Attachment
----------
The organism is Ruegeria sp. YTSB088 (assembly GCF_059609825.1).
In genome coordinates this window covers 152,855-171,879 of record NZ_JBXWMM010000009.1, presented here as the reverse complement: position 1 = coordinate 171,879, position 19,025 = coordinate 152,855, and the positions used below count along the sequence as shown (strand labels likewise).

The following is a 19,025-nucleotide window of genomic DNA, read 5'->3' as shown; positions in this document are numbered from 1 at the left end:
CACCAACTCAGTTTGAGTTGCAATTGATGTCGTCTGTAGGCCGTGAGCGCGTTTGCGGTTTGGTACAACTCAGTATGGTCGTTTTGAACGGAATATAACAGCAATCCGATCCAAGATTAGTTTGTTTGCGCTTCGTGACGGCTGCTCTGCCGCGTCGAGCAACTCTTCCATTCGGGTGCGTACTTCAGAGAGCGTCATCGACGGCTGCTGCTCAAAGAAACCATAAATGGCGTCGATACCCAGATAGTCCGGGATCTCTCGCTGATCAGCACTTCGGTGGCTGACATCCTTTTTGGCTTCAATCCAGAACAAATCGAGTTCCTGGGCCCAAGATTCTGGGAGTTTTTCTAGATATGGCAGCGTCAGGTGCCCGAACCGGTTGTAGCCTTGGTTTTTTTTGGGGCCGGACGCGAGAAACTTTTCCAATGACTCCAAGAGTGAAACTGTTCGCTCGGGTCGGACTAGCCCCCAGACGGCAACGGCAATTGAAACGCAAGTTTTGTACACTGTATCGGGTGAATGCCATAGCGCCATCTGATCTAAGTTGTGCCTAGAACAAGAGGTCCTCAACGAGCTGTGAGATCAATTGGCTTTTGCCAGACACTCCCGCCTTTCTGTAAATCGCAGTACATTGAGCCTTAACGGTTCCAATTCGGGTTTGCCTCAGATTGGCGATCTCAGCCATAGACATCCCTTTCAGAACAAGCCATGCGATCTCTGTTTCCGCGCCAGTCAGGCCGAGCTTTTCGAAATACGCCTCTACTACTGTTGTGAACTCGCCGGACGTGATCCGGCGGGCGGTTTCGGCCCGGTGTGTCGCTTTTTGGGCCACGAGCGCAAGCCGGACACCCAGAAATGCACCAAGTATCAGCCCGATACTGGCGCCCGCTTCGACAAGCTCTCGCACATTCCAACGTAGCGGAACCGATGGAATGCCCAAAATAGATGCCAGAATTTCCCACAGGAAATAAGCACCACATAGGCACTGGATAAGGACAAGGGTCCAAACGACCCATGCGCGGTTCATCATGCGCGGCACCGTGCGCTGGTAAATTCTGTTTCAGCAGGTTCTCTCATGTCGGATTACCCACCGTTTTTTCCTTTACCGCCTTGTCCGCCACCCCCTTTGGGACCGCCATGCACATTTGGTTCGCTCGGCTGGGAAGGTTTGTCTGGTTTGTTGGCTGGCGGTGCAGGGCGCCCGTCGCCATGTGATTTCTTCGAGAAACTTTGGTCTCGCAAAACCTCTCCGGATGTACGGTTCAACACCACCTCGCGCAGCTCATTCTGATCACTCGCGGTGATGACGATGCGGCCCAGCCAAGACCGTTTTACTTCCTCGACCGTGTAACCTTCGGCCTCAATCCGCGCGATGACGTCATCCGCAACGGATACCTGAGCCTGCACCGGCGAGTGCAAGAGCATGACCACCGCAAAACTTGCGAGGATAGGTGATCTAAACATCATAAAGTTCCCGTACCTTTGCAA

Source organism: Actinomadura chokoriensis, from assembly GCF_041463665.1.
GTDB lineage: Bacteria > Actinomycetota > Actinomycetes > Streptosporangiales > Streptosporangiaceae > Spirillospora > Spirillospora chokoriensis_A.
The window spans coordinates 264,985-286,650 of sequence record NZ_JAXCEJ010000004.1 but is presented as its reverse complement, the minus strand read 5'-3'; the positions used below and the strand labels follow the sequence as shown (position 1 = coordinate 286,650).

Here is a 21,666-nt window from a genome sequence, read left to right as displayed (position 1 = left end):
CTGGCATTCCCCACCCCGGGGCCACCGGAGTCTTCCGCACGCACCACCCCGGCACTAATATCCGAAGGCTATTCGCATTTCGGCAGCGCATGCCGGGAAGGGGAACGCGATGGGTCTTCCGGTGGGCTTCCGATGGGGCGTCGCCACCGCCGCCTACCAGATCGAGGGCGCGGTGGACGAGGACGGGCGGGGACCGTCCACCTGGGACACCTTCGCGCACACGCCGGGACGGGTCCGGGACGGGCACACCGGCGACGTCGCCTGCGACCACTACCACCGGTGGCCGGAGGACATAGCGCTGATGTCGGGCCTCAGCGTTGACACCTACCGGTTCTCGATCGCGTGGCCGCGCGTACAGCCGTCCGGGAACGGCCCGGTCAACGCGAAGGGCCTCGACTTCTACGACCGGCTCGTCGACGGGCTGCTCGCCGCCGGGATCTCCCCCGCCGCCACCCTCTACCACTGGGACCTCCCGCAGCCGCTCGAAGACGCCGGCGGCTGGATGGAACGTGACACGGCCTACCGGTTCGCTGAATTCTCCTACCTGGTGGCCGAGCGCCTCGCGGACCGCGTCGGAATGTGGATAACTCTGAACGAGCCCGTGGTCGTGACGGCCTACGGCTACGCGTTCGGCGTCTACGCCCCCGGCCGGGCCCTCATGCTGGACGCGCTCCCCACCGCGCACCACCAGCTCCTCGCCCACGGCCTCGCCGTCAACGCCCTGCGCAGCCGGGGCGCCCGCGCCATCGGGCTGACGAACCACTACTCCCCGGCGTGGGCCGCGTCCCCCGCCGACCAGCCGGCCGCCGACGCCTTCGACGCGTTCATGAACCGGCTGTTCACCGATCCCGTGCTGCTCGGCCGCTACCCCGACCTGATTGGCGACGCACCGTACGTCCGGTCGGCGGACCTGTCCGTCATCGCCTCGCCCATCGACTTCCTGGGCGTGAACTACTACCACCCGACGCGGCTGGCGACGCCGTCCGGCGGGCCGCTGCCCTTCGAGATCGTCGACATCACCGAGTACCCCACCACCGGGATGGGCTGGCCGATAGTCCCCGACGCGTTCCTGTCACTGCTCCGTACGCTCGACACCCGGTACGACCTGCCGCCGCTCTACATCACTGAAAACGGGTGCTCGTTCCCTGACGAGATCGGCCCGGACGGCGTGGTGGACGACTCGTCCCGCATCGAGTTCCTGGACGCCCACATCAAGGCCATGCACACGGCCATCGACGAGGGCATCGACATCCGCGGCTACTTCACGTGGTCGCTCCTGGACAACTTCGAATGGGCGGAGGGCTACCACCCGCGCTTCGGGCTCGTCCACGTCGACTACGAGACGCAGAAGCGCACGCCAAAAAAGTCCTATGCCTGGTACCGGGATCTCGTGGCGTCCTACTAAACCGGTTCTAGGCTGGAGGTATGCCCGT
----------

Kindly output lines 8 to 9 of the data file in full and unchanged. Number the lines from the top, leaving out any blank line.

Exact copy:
Here is a 21,666-nt window from a genome sequence, read left to right as displayed (position 1 = left end):
CTGGCATTCCCCACCCCGGGGCCACCGGAGTCTTCCGCACGCACCACCCCGGCACTAATATCCGAAGGCTATTCGCATTTCGGCAGCGCATGCCGGGAAGGGGAACGCGATGGGTCTTCCGGTGGGCTTCCGATGGGGCGTCGCCACCGCCGCCTACCAGATCGAGGGCGCGGTGGACGAGGACGGGCGGGGACCGTCCACCTGGGACACCTTCGCGCACACGCCGGGACGGGTCCGGGACGGGCACACCGGCGACGTCGCCTGCGACCACTACCACCGGTGGCCGGAGGACATAGCGCTGATGTCGGGCCTCAGCGTTGACACCTACCGGTTCTCGATCGCGTGGCCGCGCGTACAGCCGTCCGGGAACGGCCCGGTCAACGCGAAGGGCCTCGACTTCTACGACCGGCTCGTCGACGGGCTGCTCGCCGCCGGGATCTCCCCCGCCGCCACCCTCTACCACTGGGACCTCCCGCAGCCGCTCGAAGACGCCGGCGGCTGGATGGAACGTGACACGGCCTACCGGTTCGCTGAATTCTCCTACCTGGTGGCCGAGCGCCTCGCGGACCGCGTCGGAATGTGGATAACTCTGAACGAGCCCGTGGTCGTGACGGCCTACGGCTACGCGTTCGGCGTCTACGCCCCCGGCCGGGCCCTCATGCTGGACGCGCTCCCCACCGCGCACCACCAGCTCCTCGCCCACGGCCTCGCCGTCAACGCCCTGCGCAGCCGGGGCGCCCGCGCCATCGGGCTGACGAACCACTACTCCCCGGCGTGGGCCGCGTCCCCCGCCGACCAGCCGGCCGCCGACGCCTTCGACGCGTTCATGAACCGGCTGTTCACCGATCCCGTGCTGCTCGGCCGCTACCCCGACCTGATTGGCGACGCACCGTACGTCCGGTCGGCGGACCTGTCCGTCATCGCCTCGCCCATCGACTTCCTGGGCGTGAACTACTACCACCCGACGCGGCTGGCGACGCCGTCCGGCGGGCCGCTGCCCTTCGAGATCGTCGACATCACCGAGTACCCCACCACCGGGATGGGCTGGCCGATAGTCCCCGACGCGTTCCTGTCACTGCTCCGTACGCTCGACACCCGGTACGACCTGCCGCCGCTCTACATCACTGAAAACGGGTGCTCGTTCCCTGACGAGATCGGCCCGGACGGCGTGGTGGACGACTCGTCCCGCATCGAGTTCCTGGACGCCCACATCAAGGCCATGCACACGGCCATCGACGAGGGCATCGACATCCGCGGCTACTTCACGTGGTCGCTCCTGGACAACTTCGAATGGGCGGAGGGCTACCACCCGCGCTTCGGGCTCGTCCACGTCGACTACGAGACGCAGAAGCGCACGCCAAAAAAGTCCTATGCCTGGTACCGGGATCTCGTGGCGTCCTACTAAACCGGTTCTAGGCTGGAGGTATGCCCGT